Inventors focus on ways to manifest a result by developing new products. Scientists focus on answering big questions by observing nature’s processes, and finding paths of thinking and experimentation that will lead to breakthroughs in the way we understand certain things. Inventors and scientists have some official differences, but share traits as well.
An inventor brings an idea into physical manifestation as an original invention, which can then be patented. In the United States, someone who invents an original device, formula, machine or chemical compound can apply for a patent. The inventor must have contributed directly to the invention’s physical creation, and have the dominant intellectual understanding of how the invention works and its purpose. Getting a patent prevents others from legally copying or using your invention. Patents can last up to 20 years, after which the invention becomes public domain. Inventors contribute to progress in nearly all industries, and to individuals’ wellness and lifestyles, through their technological, medical, chemical and material inventions.
A scientist methodically pursues an explanation of how some aspect of the natural world works. By observing things as they happen, testing hypotheses through experiments and evaluating results, a scientist seeks to control parts of nature in ways that can be verified and replicated by other scientists. Mathematics is key to successful science.
The difference between an inventor and a scientist is mainly the results they each produce. Inventing requires patenting while making a scientific discovery does not. Scientists can contribute to research that leads to an invention, but an inventor is considered the chief creator of the concept and physical prototype of the invention. As a scientist, you can work your entire career without patenting anything, but you aren’t legally considered an inventor without having your name on at least one patent at some point in your career.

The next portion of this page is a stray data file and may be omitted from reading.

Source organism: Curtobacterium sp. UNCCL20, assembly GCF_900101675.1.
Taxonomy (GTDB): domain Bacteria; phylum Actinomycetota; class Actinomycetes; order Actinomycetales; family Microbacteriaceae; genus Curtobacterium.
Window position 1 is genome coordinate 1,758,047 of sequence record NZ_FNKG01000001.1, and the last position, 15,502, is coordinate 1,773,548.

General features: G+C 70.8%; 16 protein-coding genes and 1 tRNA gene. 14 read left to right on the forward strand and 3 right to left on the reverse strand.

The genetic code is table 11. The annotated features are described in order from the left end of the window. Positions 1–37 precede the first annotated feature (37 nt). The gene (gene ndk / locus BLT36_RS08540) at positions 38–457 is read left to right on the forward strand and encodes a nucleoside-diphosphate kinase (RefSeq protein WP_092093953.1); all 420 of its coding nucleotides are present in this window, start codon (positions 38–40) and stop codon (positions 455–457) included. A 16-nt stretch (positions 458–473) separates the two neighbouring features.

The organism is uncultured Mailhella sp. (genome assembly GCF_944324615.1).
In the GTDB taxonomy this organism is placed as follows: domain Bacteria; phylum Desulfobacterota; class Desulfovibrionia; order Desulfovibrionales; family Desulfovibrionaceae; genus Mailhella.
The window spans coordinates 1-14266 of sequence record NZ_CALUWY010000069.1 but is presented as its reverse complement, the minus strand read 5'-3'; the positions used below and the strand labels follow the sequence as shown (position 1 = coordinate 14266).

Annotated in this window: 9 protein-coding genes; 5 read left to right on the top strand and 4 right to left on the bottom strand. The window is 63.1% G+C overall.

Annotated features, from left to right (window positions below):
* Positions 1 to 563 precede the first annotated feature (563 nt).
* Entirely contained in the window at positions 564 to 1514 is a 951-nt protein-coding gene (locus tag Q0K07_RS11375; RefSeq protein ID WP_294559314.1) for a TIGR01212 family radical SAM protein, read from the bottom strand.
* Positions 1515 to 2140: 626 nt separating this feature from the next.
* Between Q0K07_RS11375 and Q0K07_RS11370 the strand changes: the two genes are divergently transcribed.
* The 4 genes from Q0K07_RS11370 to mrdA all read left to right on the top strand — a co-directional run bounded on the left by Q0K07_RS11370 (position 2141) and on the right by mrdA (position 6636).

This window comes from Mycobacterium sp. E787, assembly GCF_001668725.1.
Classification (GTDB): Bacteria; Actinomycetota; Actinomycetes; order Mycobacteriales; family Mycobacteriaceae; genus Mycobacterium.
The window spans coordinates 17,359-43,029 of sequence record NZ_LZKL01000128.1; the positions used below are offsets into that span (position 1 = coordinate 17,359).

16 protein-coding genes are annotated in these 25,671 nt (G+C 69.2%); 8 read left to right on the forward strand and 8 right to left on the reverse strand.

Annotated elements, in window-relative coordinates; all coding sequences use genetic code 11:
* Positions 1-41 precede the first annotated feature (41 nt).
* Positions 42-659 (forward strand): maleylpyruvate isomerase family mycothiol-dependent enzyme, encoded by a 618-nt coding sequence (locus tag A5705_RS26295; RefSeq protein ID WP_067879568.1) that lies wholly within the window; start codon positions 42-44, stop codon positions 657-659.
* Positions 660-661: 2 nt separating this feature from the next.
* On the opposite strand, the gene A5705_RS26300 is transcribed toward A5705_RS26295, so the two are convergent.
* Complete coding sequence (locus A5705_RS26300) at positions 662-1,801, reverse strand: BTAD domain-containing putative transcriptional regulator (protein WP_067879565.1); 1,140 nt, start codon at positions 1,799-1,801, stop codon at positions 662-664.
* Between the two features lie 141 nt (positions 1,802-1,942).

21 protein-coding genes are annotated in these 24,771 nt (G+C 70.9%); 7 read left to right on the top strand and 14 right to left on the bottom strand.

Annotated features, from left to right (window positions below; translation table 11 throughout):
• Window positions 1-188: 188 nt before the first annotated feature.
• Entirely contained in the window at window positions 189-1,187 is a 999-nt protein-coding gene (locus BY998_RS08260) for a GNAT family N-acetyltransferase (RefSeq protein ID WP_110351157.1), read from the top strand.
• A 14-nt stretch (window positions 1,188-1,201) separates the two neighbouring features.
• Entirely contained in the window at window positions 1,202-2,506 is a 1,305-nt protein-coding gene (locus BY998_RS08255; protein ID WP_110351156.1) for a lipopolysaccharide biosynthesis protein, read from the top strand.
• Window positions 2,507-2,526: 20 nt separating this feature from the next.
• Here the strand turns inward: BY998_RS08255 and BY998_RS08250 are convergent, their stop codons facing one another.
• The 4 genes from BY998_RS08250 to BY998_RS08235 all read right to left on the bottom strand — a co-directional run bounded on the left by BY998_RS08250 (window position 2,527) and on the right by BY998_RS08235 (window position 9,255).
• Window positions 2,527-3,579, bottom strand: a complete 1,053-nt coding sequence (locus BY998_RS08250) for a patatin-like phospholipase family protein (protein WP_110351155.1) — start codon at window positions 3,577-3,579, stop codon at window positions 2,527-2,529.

Both inventors and scientists are problem solvers working to provide solutions and improve people’s lives. Research and development is important to inventors and scientists alike. Many scientists become inventors -- especially when their research on a particular subject leads to an idea for a technology that can put what is being studied into practical use. Inventors apply the scientific method as they go to the drawing board again and again, testing and re-thinking until they reach that eureka moment where an invention is complete.
- United States Patent and Trademark Office: 2137 35 U.S.C. 102(f) Conditions for Patentability; Novelty and Loss of Right to Patent
- Globalization of Science and Engineering Research: Definitions: Research and Development (R&D) Definitions
- The Geological Society of America: Nature of Science and the Scientific Method
- Lemelson-MIT: Inventor’s Handbook: What Can Be Patented?
- University of New Hampshire: Authorship Vs. Inventorship: The Difference Between Journal Authors and Patent Inventors
A writer since 1995, Christian Fisher is an author specializing in personal empowerment and professional success. From 2000 to 2005, he wrote true stories of human triumph for "Woman's World" magazine. Since 2004, he has also helped launch businesses including a music licensing company and a music school.